Representatives of a tax watchdog organization briefed county commissioners on their views.
In case Douglas County commissioners had forgotten, Don Cashatt wanted to remind them that he and his fellow tax protesters like their government lean and inexpensive.
Cashatt, co-chair of the Douglas County Property Owners Assn., had asked to be put on the commissioners' Wednesday night agenda to address a laundry list of concerns about taxes and spending.
Cashatt said he was concerned about a report released this week by the state's Legislative Research Department, which said Douglas County's projected 12.6 percent increase in total valuation was the second highest in the state.
``If there is a valuation increase of 12.6 percent, then what plans are the commissioners making to reduce the mill levy so that there is not a flush of money and our taxes stay the same?'' Cashatt asked.
Douglas County Administrator Craig Weinaug said the commission had already decreased the mill levy that will fund the 1996 budget by about 4.5 mills, which is a percentage drop of about 15.5 percent.
``In fact, we lowered the mill levy by more than the value went up,'' Weinaug said.
The 1995 valuation figures, which will become final in November, define the tax base across which the taxes that fund the 1996 budget are levied. County officials anticipate the valuation will total $485 million, an increase of $54 million over the previous year's total.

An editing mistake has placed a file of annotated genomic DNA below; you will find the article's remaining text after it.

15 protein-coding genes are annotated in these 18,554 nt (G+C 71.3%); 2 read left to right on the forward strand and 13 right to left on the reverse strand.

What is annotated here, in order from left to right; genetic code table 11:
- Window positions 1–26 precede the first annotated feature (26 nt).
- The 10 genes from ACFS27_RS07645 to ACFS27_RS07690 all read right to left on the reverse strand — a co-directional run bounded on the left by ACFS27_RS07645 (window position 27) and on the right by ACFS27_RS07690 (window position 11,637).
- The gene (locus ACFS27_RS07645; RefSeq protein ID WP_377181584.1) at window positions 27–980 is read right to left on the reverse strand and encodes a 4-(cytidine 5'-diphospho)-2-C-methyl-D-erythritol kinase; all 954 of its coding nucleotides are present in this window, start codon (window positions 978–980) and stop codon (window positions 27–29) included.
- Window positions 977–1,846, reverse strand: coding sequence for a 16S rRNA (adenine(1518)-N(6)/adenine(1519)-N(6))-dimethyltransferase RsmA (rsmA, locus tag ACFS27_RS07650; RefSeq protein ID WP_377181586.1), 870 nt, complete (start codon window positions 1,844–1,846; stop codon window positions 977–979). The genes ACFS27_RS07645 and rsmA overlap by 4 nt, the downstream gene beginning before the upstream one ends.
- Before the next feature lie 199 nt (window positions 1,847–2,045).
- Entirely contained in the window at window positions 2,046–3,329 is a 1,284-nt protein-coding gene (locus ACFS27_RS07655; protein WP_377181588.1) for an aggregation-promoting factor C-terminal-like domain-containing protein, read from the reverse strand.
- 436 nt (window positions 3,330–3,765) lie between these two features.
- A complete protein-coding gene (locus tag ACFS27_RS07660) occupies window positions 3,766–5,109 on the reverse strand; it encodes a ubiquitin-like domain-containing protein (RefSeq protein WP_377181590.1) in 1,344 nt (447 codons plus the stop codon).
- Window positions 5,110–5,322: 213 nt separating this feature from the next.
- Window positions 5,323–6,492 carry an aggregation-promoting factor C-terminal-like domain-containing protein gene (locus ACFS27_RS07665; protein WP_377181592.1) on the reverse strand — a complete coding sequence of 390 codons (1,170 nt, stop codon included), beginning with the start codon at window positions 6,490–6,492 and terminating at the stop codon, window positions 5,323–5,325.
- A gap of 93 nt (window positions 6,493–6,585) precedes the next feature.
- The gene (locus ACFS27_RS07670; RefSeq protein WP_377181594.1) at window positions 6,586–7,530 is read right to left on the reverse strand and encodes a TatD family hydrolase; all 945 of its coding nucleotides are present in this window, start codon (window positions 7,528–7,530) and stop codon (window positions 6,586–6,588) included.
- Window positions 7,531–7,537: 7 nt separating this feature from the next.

Reading off the sales tax amounts from receipts for his recent purchases, Cashatt also expressed displeasure with the 1 percent countywide sales tax because of its regressivity.
``I started out one week keeping track of my sales tax and got so disgusted that I quit,'' he said.
Cashatt also said he was concerned about higher-than-anticipated costs for public projects and urged commissioners not to overbuild the new Douglas County Jail. Officials recently said the cost could run as high as $15 million, not the $11 million originally thought, if the jail is built to accommodate future expansion.
``I don't understand why we have to spend so much money to house a prisoner,'' Cashatt said. ``Is it a Holiday Inn or what?''
However, former County Commissioner Bob Neis, who is Cashatt's co-chair for the DCPOA, addressed the commission briefly and said he hoped the county would build a jail that would serve local needs for several years. He reminded commissioners that Johnson County quickly outgrew its jail, which was built in 1989, and already has built another facility.